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Research and Commentary
Commentary: "The Revolution Will Not Be Fetishized"
If the revolutions in the Arab world exposed any one thing, it’s the ease with which social media tools distribute sub-standard levels of commentary on the Middle East to large audiences. Through no medium is this better exemplified than the opinions pages of many news outlets and blogs. Read More
Thursday, November 10,2011 20:43
by Shafik Mandhai IkhwanWeb

If the revolutions in the Arab world exposed any one thing, it’s the ease with which social media tools distribute sub-standard levels of commentary on the Middle East to large audiences. Through no medium is this better exemplified than the opinions pages of many news outlets and blogs. Read More

With its revolution in progress, nearing elections and huge international profile, Egypt after Mubarak has become a big draw for retweet seeking noveau-intellectuelle analysts.  They produce analyses often informed by philosophical (English-speaking) taxi drivers and mild-mannered ‘westernised’ Arab friends, always on hand to affirm the author’s preconceptions.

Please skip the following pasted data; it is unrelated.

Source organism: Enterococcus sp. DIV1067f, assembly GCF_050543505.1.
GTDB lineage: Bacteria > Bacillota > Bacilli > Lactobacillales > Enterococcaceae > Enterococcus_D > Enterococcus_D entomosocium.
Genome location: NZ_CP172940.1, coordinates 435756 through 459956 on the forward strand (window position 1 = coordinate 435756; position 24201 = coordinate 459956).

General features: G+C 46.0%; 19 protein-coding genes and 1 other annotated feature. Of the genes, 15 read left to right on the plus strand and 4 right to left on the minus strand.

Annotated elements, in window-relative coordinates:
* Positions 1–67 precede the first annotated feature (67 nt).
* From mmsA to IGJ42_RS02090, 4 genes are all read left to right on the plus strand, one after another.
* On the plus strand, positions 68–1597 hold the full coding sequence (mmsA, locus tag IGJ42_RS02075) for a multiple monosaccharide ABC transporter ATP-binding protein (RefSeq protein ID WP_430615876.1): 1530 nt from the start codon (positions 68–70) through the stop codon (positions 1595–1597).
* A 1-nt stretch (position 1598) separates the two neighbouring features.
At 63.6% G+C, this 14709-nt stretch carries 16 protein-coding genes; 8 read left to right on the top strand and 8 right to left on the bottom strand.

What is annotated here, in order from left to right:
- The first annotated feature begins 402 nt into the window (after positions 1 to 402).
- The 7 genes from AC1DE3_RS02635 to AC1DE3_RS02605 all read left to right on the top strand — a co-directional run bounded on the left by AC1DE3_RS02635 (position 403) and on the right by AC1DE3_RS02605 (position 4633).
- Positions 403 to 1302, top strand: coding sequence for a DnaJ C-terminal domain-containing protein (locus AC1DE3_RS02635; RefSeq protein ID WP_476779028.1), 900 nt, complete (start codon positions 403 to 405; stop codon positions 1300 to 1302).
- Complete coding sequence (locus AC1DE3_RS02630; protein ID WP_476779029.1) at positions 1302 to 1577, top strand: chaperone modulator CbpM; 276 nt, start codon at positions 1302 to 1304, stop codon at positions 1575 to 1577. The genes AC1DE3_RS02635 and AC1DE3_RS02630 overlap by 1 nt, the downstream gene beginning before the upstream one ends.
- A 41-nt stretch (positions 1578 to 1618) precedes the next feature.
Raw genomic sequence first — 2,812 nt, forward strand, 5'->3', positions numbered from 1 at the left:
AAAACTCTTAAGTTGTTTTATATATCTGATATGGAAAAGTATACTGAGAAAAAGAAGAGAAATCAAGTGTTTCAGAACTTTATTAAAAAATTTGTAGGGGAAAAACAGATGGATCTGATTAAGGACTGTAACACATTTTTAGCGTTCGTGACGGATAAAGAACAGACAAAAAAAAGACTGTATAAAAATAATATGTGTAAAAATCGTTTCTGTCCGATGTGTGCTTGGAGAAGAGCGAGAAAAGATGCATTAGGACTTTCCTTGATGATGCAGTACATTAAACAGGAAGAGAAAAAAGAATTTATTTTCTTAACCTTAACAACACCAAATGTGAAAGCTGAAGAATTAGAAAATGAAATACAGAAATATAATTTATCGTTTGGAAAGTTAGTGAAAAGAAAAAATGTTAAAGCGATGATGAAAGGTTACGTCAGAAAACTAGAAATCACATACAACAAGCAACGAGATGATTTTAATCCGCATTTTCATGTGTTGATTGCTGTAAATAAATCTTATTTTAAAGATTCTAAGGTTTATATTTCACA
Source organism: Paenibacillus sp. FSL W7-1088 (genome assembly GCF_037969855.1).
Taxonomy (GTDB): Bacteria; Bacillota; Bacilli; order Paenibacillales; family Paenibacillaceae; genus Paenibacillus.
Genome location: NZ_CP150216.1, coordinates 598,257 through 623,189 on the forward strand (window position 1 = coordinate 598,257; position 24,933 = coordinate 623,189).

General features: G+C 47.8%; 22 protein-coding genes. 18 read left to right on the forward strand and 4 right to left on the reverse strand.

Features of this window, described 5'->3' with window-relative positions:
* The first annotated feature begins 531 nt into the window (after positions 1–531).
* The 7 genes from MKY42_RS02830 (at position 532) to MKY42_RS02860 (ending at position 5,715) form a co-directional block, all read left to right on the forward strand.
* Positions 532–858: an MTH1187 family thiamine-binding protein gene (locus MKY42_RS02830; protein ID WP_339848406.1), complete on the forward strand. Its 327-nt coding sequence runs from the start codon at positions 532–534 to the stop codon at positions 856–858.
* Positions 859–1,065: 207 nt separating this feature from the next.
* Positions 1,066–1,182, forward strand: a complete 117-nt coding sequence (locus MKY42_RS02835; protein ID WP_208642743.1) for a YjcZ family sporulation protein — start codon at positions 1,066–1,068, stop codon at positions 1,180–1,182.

Particular effort is saved for attacking the Muslim Brotherhood and other Islamist groups. Battling their post-revolutionary ascent has become a cause celebre for the new breed of ‘experts’, who are convinced of the former’s incompatibility in a democratic order.  While much of this commentary is laden with cynicism and fear of the unknown, it is to be expected in post-revolutionary dialogue. Competing ideas often tend to create exaggerated caricatures of the other; it’s a situation not so different to pre-election verbal sparring in Western democracies where rivals portray each other as devil incarnate. There are, however, occasions when the author completely forgets to make at least some attempt at impartial discourse and strays in to the outrageous.

 Take for example O’Brien Browne’s recent piece in the Huffington Post, with its poorly hidden sexual overtones, inaccurate observations of Egyptian society and incredibly overt cultural chauvinism.